Lily Clara Letter 14 - Eureka or Roulette

Victorian era mining was the ultimate gamble. The nineteenth-century mining boom offered unprecedented access to the American dream. Never before had the hope of land ownership, gold, and silver been so available to common people. Thousands travelled west, risking everything to seek the specter of fortune and limitless possibility. While a lucky few did strike it rich, most prospectors confronted a grim reality.

Once prospectors panned for gold and exhausted the surface supply of precious ores, the extraction of deeper veins was often too expensive for individuals and small operations to continue. Large mining companies were the real winners, with the resources to buy up individual claims, excavate minerals deep below the surface, and exploit the labor market of prospectors whose hopes of riches ran dry.

Miners, including many child laborers, worked long hours in dangerous and often life-threatening conditions. Mines were hazardous, unregulated, and lacked proper engineering to adequately protect against cave-ins and floods. Each day that they descended into the underground caverns, miners risked injury or death from fires, accidents, flammable gas, carbon monoxide poisoning, asphyxiation from lack of ventilation, explosions, falling rocks, and hidden caverns filled with scalding geothermal water. Exposure to dangerous dust particles, radon, asbestos, and silica often left miners with long term health problems including damaged lungs, tuberculosis, or lung cancer. Additionally, highly toxic chemicals like cyanide, arsenic, and mercury were used to separate out gold and silver ore, and the resulting contamination poisoned miners’ nervous systems and left lasting damage to the environment. Yet many miners risked it all, hoping to one day shout “Eureka!”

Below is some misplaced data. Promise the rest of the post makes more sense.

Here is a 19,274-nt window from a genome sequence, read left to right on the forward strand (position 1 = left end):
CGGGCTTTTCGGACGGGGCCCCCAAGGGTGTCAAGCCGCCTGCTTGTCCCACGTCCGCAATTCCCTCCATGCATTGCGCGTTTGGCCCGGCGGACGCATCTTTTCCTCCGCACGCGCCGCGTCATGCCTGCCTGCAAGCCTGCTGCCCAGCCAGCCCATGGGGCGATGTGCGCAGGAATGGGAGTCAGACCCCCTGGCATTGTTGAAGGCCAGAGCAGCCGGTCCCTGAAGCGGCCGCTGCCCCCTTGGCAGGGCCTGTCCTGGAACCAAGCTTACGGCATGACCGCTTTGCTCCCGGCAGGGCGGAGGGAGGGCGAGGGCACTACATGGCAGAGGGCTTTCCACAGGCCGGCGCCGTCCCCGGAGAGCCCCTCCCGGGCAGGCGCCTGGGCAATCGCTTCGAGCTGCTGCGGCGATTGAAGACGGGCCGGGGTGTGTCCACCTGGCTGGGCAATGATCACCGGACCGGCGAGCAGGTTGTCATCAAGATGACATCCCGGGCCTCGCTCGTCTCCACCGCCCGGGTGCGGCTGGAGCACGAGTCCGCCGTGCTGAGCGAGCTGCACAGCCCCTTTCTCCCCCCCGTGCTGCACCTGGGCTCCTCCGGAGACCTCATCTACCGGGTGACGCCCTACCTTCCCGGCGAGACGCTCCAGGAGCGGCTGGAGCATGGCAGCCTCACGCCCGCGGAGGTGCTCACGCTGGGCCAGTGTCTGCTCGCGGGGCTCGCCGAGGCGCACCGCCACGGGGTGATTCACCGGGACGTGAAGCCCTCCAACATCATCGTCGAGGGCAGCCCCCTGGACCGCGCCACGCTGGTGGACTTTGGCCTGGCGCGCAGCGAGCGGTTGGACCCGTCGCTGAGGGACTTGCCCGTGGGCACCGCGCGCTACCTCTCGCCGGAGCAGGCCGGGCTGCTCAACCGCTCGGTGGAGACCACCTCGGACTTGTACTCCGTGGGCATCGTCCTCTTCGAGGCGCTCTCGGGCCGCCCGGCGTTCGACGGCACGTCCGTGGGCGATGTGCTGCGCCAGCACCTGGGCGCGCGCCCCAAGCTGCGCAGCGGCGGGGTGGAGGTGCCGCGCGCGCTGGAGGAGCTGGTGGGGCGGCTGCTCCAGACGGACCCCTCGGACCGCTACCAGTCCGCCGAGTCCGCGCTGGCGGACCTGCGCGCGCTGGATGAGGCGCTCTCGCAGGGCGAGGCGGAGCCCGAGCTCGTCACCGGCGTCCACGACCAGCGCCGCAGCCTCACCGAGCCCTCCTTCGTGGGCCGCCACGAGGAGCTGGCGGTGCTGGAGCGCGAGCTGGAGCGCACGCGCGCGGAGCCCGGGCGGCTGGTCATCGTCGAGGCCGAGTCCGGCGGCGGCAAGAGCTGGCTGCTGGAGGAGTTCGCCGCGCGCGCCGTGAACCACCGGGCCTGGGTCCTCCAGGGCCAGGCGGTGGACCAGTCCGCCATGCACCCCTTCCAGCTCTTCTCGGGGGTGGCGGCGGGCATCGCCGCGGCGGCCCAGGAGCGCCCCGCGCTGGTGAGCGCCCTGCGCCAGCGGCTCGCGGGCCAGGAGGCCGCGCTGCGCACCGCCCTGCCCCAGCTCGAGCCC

Photographs of 19th-century miners, courtesy of Library of Congress.

Learn the Lingo:

John Doe: an average or ordinary man; a placeholder name used for unidentified, anonymous, or hypothetical men; use of the term dates back to legal documents from 13th century England

Airing his lungs: swearing, using profane language

Back staircase: a women’s bustle on 19th century dresses

Birdcage: cage crinoline hoop skirts that featured a framework of many circular hoops held together by fabric or tapes; one of the most widely-adopted fashions of the mid-nineteenth century, they were used under dresses to extend the skirt and emphasize small waists.

Bamboozling: underhanded deception, as in cheating, fooling, duping, hoodwinking

Biscuit Shooter: slang term for a waitress or cook

Duds: clothes, attire, apparel

Mug: slang term for a person’s face